Warning for Twitter board on ‘hateful speech’
As Elon Musk this week let it be known he might allow Donald Trump to return to Twitter once the Tesla chief is fully in charge, legal experts took aim at the social media site’s board.
Jeffrey Gordon, a Columbia law professor, reflected on some of Musk’s statements about free speech as “alarming”. But Gordon saved most of his ire for the board.
“If Twitter becomes a megaphone for misinformation and hateful speech, I think the Twitter directors will bear personal responsibility,” he writes. “They did not have to sell; they could have done more to protect the public.”
Looks like there’s more to this takeover deal than the number of zeros on the cheque.
Diversity rules are OK, actually
Board members in California have been reminded they don’t need the law to ensure their boards are diverse.
The memo comes after the Los Angeles Superior Court ruled that state law asking companies to have a board member from an “underrepresented community” was, itself, in violation of the “equal protection” clause in the state’s constitution.
A bit of a body blow for diversity supporters? Enter Virginia Milstead, a partner with the esoterically named Skadden, Arps, Slate, Meagher & Flom law firm, with a reminder: “As the court observed, ‘corporations are, and always have been, free to act themselves to increase their own diversity’. Nothing in this ruling requires them to change course.” Nicely put.
KPMG faces with record fine over Carillion audit
KPMG faces a record-breaking fine for its work on the 2016 audit of collapsed outsourcing giant Carillion. The firm faces a £20m fine, reduced to £14.4m after the firm admitted wrongdoing.
A Financial Reporting Council tribunal found earlier this year that KPMG staff had offered “false and misleading” information to inspectors examining the firm’s 2016 audit work.
Jon Holt, chief executive of KPMG in the UK, has alreadu apologised for his firm’s conduct as Carillion.
“It is, of course, for the tribunal to reach a conclusion on the allegations as they relate to the individuals concerned. Nevertheless, it is clear to me that misconduct has occurred and that our regulator was misled.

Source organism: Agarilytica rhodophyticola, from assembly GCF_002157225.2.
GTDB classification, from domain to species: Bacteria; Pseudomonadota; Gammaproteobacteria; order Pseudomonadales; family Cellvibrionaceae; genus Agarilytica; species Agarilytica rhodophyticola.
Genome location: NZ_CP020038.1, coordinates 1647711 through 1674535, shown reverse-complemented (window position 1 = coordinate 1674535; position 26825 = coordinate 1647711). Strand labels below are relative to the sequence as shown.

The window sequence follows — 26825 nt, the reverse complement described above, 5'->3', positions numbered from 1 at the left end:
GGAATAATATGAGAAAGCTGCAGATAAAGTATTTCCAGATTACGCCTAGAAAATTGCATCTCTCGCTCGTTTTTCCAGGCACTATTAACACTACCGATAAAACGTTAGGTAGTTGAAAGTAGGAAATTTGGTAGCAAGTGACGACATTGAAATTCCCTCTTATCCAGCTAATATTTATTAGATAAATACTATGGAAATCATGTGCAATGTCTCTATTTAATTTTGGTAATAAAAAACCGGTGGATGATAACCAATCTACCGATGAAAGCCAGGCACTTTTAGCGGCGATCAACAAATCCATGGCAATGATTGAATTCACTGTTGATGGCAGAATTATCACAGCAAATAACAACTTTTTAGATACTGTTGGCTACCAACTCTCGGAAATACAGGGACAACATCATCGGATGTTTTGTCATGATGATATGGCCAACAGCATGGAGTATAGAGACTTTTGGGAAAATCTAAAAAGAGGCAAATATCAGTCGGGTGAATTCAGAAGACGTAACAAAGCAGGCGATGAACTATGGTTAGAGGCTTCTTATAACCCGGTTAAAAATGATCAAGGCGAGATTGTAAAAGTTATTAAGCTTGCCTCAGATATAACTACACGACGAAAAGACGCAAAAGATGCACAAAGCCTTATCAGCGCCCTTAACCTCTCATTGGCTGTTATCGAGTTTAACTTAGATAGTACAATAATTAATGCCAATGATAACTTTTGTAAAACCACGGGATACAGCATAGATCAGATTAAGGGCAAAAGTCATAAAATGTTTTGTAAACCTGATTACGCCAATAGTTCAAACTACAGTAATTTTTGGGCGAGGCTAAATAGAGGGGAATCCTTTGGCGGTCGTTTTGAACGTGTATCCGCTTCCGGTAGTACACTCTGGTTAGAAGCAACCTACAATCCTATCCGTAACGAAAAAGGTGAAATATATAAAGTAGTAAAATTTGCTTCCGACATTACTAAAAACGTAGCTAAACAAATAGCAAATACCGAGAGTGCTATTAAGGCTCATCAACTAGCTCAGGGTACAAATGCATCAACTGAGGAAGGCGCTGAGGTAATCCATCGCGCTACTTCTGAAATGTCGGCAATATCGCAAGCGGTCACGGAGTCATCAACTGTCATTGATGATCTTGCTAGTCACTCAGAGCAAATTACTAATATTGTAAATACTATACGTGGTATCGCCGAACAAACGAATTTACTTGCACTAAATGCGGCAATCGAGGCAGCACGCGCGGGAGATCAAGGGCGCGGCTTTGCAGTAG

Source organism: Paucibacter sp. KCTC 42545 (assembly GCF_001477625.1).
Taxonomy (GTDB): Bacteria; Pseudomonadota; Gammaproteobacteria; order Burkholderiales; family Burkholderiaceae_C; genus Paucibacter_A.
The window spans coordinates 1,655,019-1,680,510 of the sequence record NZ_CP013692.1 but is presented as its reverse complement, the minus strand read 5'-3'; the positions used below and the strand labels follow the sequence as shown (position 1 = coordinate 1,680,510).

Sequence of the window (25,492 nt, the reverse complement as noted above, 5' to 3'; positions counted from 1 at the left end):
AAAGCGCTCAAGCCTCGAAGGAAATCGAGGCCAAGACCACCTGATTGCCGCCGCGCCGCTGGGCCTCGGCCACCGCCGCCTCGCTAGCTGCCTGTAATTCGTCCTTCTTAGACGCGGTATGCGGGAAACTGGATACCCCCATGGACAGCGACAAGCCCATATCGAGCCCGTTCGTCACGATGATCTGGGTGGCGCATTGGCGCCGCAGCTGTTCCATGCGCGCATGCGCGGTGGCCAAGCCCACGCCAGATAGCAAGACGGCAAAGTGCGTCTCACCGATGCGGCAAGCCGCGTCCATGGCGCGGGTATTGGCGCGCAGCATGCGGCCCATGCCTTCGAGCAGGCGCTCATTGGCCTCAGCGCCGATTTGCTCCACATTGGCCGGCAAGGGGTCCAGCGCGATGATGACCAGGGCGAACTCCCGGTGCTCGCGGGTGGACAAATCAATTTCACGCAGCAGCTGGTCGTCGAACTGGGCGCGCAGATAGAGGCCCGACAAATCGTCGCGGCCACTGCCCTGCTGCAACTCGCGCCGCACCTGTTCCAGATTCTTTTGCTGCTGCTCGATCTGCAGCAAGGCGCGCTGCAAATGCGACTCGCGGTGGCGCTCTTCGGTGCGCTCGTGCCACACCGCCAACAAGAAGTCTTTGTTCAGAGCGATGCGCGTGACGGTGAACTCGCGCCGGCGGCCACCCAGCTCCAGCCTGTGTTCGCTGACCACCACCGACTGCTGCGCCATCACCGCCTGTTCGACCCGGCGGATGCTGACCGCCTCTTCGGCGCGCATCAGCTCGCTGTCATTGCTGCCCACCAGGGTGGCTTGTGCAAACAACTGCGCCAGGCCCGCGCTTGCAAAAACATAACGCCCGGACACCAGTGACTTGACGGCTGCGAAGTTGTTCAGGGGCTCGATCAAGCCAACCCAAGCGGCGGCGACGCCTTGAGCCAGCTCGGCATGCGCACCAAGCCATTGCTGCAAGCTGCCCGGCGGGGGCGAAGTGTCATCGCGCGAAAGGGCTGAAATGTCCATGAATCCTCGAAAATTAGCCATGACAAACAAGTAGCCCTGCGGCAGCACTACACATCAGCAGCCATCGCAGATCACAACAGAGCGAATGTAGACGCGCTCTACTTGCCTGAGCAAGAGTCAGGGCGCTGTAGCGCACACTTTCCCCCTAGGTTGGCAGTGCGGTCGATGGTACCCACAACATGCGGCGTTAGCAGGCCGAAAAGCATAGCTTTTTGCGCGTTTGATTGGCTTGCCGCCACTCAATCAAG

“I very much regret that individuals involved in this case failed to act properly or to call out the inappropriate behaviour of others, and I am saddened that some relatively junior former members of staff are facing very serious regulatory sanction at an early point in their careers.”
Aviva chair ‘flabbergasted’ by shareholder comments
Controversy over sexism has broken out at the insurance giant Aviva after remarks made by male shareholders at the company’s AGM about the firm’s chief exec Amanda Blanc.
According to the Financial Times, investors turned on Blanc, one saying, “she’s not the man for the job” while another asked whether she should be “wearing trousers”. A third remarked that given that women are good at “housekeeping activities”, he was sure that would be reflected in the direction of the company’s board.
Aviva chair George Culmer told the AGM some of the comments were “inappropriate”, he didn’t want to hear such remarks again and he was “flabbergasted”. You can pick your chief executives but you can’t pick the dinosaurs that buy your shares.
Speak up or blow the whistle?
Is the word “whistleblowing” a problem when it comes to companies implementing best practice in, er, whistleblowing? Chris Cowton, associate director of research at the Institute of Business Ethics, reckons it might be getting in the way after many companies adopted the term “speak up”.
Whistleblowing, he writes, can conjure images of “referees” laying down the law instead of someone coming forward with serious cause for concern.
“I suggest the best thing is to make sure that the language around whistleblowing systems and processes is as encouraging and facilitating as possible,” says Cowton. “We sometimes want to cover our ears when we hear a shrill whistle, but talk of ‘speaking up’ can reinforce the message that we are keen to listen.”